Bank Sponsorship for Regulatory License Coverage

How can you benefit from a Bank-led Sponsorship for Money Transmitter Licenses?

Your incumbent or startup may need money transmitter licenses to operate in the United States. However, obtaining money transmitter licenses is not the only way of getting regulatory coverage in the US for money transmission.

Chartered Banks and Credit Unions can also provide regulatory coverage for money transmission under the umbrella of their license. This process is typically known as bank-led sponsorship. Under a bank-led sponsorship, the legal and regulatory onus of money handling (i.e. flow of funds), KYC, compliance, reporting, transaction screening, etc. are all handled by the bank. It is under the bank’s charter that umbrella coverage is extended out to the company seeking regulatory coverage.

The whole goal of a bank-led sponsorship is to subscribe to a basic banking tenant (service) and build the case on top of that. For example, every customer that signs up for your app is opening an account with the bank. The app simply serves as a secure communication conduit between the bank and the customer. The flow of funds is as such, so that only the bank handles the money and no one else (especially the company seeking regulatory coverage) does not have access to client funds (for if they do, then they are deemed to be a money transmitter and hence would require money transmitter licenses).

Here is a short explanatory video on bank-led sponsorship:

Short Explainer Video: What is a Bank-led Sponsorship? (for Money Transmitter License)

Not only can a bank provide regulatory cover for money transmitter licenses, but it also provides much-needed access to banking services like ACH, debit/credit card processing, FedWire/SWIFT, card issuance, etc.

It is precisely this combination that makes a bank-led sponsorship so favorable amongst incumbents and startups. However, not everything is as rosy as it seems.

Startup? Here is a heads-up for you!

Banks (like other businesses) are in the business of making money. They prefer to work with post-revenue companies, i.e. those that already have transactions and are making money. It is one thing to work with a startup that might make millions per day, but it is more pragmatic for a bank to work with an incumbent that already has ready transactions and that is something the bank can bank on.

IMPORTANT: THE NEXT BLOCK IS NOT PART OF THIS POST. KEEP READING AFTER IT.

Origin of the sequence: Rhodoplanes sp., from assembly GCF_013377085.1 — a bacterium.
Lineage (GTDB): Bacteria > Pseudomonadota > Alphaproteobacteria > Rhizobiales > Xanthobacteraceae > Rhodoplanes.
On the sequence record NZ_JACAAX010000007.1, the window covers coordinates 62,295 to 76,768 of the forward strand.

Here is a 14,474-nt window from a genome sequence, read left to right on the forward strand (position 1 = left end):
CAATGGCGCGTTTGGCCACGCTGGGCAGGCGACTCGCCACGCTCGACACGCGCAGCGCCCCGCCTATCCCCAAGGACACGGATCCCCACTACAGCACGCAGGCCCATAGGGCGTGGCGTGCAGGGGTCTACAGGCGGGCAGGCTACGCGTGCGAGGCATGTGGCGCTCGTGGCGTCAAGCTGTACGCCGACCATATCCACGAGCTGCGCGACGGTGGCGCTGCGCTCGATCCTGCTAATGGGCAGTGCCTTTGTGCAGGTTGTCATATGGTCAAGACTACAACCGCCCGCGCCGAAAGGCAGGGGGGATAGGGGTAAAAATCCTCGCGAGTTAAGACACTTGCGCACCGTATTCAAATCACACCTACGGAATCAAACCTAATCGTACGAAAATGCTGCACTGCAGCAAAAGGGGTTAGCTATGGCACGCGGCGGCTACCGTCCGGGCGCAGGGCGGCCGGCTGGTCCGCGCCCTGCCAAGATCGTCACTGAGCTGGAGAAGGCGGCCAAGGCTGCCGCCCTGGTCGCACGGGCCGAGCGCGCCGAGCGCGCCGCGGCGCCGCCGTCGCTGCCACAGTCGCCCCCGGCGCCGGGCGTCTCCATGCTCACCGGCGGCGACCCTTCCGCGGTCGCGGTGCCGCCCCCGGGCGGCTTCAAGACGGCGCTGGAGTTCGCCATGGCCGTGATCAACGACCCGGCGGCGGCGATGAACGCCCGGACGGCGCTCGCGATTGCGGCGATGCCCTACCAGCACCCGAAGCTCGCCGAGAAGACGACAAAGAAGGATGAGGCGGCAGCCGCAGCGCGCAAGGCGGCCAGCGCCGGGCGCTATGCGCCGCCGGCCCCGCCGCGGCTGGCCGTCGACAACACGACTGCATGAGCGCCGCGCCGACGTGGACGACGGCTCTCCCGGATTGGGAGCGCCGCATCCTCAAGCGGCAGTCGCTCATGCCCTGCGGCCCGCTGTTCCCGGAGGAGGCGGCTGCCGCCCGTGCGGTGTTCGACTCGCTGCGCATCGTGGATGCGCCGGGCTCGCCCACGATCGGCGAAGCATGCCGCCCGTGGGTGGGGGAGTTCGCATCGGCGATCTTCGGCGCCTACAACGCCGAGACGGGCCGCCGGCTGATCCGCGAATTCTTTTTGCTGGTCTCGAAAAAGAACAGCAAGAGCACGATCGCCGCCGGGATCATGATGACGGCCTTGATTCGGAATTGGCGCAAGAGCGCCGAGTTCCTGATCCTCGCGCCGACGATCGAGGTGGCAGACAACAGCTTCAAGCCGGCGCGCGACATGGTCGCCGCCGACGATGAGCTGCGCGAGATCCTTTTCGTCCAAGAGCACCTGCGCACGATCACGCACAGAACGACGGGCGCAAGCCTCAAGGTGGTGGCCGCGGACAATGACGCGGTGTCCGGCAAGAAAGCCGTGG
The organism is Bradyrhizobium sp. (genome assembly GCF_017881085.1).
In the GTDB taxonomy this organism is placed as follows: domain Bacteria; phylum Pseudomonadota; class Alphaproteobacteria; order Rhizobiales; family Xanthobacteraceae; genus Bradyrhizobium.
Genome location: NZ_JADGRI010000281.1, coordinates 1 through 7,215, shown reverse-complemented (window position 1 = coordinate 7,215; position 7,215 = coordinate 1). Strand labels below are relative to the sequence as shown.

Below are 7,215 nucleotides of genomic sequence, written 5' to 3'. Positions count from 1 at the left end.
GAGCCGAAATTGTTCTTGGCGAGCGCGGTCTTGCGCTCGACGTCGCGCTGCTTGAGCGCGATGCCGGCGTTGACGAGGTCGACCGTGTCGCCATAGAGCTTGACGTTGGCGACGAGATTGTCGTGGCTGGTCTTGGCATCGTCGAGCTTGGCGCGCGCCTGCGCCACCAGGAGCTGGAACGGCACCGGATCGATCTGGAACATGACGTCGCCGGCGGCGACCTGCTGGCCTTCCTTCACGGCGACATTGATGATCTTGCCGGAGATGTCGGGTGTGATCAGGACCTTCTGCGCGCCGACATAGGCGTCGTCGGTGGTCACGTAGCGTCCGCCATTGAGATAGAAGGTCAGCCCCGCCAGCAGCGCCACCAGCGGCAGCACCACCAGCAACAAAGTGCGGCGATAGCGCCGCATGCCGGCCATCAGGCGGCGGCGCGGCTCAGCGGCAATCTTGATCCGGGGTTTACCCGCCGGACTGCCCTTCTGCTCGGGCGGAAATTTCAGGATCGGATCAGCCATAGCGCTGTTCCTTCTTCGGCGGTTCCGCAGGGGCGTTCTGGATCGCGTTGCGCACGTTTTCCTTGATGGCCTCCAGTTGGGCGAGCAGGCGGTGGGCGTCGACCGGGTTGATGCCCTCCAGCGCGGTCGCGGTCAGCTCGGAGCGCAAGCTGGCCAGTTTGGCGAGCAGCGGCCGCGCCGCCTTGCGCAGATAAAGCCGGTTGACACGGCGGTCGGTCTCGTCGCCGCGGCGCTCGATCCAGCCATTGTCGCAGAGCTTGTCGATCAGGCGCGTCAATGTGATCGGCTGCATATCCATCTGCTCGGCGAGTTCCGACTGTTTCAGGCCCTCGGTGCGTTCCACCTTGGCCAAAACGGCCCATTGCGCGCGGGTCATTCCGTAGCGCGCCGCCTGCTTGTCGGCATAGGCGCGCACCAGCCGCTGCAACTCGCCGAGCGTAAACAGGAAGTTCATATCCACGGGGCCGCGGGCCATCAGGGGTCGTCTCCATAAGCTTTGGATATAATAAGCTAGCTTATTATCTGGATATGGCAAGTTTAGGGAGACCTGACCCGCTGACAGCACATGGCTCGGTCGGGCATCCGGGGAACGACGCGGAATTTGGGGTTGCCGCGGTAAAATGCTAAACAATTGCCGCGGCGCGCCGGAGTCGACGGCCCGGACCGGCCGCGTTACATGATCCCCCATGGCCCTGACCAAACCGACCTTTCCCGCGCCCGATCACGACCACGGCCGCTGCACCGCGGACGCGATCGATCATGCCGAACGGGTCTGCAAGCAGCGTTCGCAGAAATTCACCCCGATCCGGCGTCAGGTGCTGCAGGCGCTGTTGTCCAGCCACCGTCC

If you are a pre-revenue startup with a limited understanding of the banking world from a lingua franca and compliance point-of-view, chances are, you will be very politely declined in the early stages of your communication. Banks do not have the time to ‘explain how things work’ to you. They don’t have the luxury to look at your business plan and understand all the nuances of projections that are (at present) 100% theoretical in nature. Keep that in mind when approaching banks.

Perhaps the most fundamental question is that of money. If you are a startup or a relatively new company that might be post-revenue, do not expect the bank to offer its services (i.e. regulatory coverage) to you for free. You may very well be a good negotiator or bargainer, sadly, this will fall on deaf ears in the bank.

Banks like to provide you with regulatory cover, but it has costs associated with it. Especially compliance costs. Hence, the bank will bill you a minimum. For example, the term sheet might say, US$ 5,000 per month which includes 5,000 transactions at US$ 1.00 each. In simple words, the bank wants you to do a minimum of 5,000 transactions worth a Dollar each. If you are below the minimum, you will pay US$ 5,000. If you do 5,000 transactions, you pay exactly US$5,000 and if you go above and beyond 5,000 transactions, say 6,287 transactions in total, then you will be billed extra for 1,287 transactions at a US$1.00 each, over and above the US$5,000 that they are already charging you.

If you would like to learn more about Bank Sponsorship for Money Transmitter License, please fill out the form below. There is no cost or obligation to fill out the form. It is 100% free.

This page was last updated on May 29, 2023.

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